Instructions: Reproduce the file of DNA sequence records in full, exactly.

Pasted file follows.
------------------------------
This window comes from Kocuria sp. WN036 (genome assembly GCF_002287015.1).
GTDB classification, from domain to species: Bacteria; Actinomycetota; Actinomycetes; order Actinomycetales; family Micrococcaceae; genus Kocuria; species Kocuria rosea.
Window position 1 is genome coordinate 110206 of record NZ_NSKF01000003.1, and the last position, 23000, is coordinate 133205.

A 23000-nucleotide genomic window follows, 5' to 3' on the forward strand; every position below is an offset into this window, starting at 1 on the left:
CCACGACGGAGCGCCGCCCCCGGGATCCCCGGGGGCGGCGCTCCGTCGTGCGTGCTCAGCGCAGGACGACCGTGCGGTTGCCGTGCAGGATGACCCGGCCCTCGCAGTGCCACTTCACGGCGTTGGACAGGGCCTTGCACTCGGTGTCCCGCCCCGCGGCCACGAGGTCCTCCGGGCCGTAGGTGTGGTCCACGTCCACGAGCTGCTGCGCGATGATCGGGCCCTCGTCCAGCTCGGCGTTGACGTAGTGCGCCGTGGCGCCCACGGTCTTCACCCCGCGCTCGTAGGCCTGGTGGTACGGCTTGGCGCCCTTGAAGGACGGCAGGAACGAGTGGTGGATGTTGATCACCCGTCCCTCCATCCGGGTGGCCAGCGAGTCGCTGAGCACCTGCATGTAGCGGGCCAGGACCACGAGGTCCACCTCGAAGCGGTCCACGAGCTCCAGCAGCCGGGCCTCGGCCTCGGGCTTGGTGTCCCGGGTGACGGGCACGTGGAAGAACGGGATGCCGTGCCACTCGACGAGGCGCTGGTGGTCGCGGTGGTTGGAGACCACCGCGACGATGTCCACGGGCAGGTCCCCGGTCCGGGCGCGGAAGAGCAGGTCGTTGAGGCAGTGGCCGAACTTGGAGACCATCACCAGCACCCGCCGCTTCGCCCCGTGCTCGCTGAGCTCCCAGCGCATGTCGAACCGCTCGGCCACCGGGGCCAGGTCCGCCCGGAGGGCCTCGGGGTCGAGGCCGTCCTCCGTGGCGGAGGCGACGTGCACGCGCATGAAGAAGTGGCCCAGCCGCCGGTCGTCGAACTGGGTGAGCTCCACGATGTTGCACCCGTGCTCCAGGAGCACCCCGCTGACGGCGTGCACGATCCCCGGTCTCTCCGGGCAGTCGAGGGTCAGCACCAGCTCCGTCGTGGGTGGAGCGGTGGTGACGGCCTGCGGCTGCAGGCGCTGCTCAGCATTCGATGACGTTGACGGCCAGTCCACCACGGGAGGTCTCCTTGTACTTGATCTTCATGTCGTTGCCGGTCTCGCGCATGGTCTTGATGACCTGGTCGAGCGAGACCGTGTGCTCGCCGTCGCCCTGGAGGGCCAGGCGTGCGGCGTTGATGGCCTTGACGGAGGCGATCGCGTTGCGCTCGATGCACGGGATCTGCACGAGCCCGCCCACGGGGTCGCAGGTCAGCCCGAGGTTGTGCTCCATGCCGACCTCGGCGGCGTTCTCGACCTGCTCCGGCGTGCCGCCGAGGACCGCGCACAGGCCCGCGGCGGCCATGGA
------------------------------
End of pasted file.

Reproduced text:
This window comes from Kocuria sp. WN036 (genome assembly GCF_002287015.1).
GTDB classification, from domain to species: Bacteria; Actinomycetota; Actinomycetes; order Actinomycetales; family Micrococcaceae; genus Kocuria; species Kocuria rosea.
Window position 1 is genome coordinate 110206 of record NZ_NSKF01000003.1, and the last position, 23000, is coordinate 133205.

A 23000-nucleotide genomic window follows, 5' to 3' on the forward strand; every position below is an offset into this window, starting at 1 on the left:
CCACGACGGAGCGCCGCCCCCGGGATCCCCGGGGGCGGCGCTCCGTCGTGCGTGCTCAGCGCAGGACGACCGTGCGGTTGCCGTGCAGGATGACCCGGCCCTCGCAGTGCCACTTCACGGCGTTGGACAGGGCCTTGCACTCGGTGTCCCGCCCCGCGGCCACGAGGTCCTCCGGGCCGTAGGTGTGGTCCACGTCCACGAGCTGCTGCGCGATGATCGGGCCCTCGTCCAGCTCGGCGTTGACGTAGTGCGCCGTGGCGCCCACGGTCTTCACCCCGCGCTCGTAGGCCTGGTGGTACGGCTTGGCGCCCTTGAAGGACGGCAGGAACGAGTGGTGGATGTTGATCACCCGTCCCTCCATCCGGGTGGCCAGCGAGTCGCTGAGCACCTGCATGTAGCGGGCCAGGACCACGAGGTCCACCTCGAAGCGGTCCACGAGCTCCAGCAGCCGGGCCTCGGCCTCGGGCTTGGTGTCCCGGGTGACGGGCACGTGGAAGAACGGGATGCCGTGCCACTCGACGAGGCGCTGGTGGTCGCGGTGGTTGGAGACCACCGCGACGATGTCCACGGGCAGGTCCCCGGTCCGGGCGCGGAAGAGCAGGTCGTTGAGGCAGTGGCCGAACTTGGAGACCATCACCAGCACCCGCCGCTTCGCCCCGTGCTCGCTGAGCTCCCAGCGCATGTCGAACCGCTCGGCCACCGGGGCCAGGTCCGCCCGGAGGGCCTCGGGGTCGAGGCCGTCCTCCGTGGCGGAGGCGACGTGCACGCGCATGAAGAAGTGGCCCAGCCGCCGGTCGTCGAACTGGGTGAGCTCCACGATGTTGCACCCGTGCTCCAGGAGCACCCCGCTGACGGCGTGCACGATCCCCGGTCTCTCCGGGCAGTCGAGGGTCAGCACCAGCTCCGTCGTGGGTGGAGCGGTGGTGACGGCCTGCGGCTGCAGGCGCTGCTCAGCATTCGATGACGTTGACGGCCAGTCCACCACGGGAGGTCTCCTTGTACTTGATCTTCATGTCGTTGCCGGTCTCGCGCATGGTCTTGATGACCTGGTCGAGCGAGACCGTGTGCTCGCCGTCGCCCTGGAGGGCCAGGCGTGCGGCGTTGATGGCCTTGACGGAGGCGATCGCGTTGCGCTCGATGCACGGGATCTGCACGAGCCCGCCCACGGGGTCGCAGGTCAGCCCGAGGTTGTGCTCCATGCCGACCTCGGCGGCGTTCTCGACCTGCTCCGGCGTGCCGCCGAGGACCGCGCACAGGCCCGCGGCGGCCATGGA